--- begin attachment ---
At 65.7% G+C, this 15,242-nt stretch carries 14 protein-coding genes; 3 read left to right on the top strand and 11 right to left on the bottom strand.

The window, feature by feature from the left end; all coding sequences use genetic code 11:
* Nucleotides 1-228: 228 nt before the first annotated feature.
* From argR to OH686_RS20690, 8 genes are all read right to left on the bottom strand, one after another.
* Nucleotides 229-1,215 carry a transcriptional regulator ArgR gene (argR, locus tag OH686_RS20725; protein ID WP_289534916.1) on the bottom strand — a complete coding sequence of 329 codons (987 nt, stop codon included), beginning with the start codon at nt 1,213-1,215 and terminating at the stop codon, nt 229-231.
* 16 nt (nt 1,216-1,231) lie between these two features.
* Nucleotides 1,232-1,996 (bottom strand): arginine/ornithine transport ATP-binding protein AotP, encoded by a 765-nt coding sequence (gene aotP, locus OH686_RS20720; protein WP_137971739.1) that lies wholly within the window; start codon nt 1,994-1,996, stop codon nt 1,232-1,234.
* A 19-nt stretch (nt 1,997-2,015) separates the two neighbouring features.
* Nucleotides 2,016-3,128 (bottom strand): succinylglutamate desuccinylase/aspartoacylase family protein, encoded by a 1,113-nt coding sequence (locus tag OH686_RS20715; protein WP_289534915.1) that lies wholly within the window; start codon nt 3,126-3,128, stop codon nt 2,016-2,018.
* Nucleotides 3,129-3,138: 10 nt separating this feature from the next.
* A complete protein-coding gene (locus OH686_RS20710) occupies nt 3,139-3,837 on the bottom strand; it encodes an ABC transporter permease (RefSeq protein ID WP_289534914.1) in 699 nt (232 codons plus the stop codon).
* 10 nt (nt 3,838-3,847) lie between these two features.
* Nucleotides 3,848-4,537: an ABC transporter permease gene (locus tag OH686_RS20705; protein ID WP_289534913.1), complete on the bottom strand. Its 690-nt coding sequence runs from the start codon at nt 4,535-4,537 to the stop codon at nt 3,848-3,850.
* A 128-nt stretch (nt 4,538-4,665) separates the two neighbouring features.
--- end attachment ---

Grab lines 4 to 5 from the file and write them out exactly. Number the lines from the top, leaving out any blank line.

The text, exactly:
* From argR to OH686_RS20690, 8 genes are all read right to left on the bottom strand, one after another.
* Nucleotides 229-1,215 carry a transcriptional regulator ArgR gene (argR, locus tag OH686_RS20725; protein ID WP_289534916.1) on the bottom strand — a complete coding sequence of 329 codons (987 nt, stop codon included), beginning with the start codon at nt 1,213-1,215 and terminating at the stop codon, nt 229-231.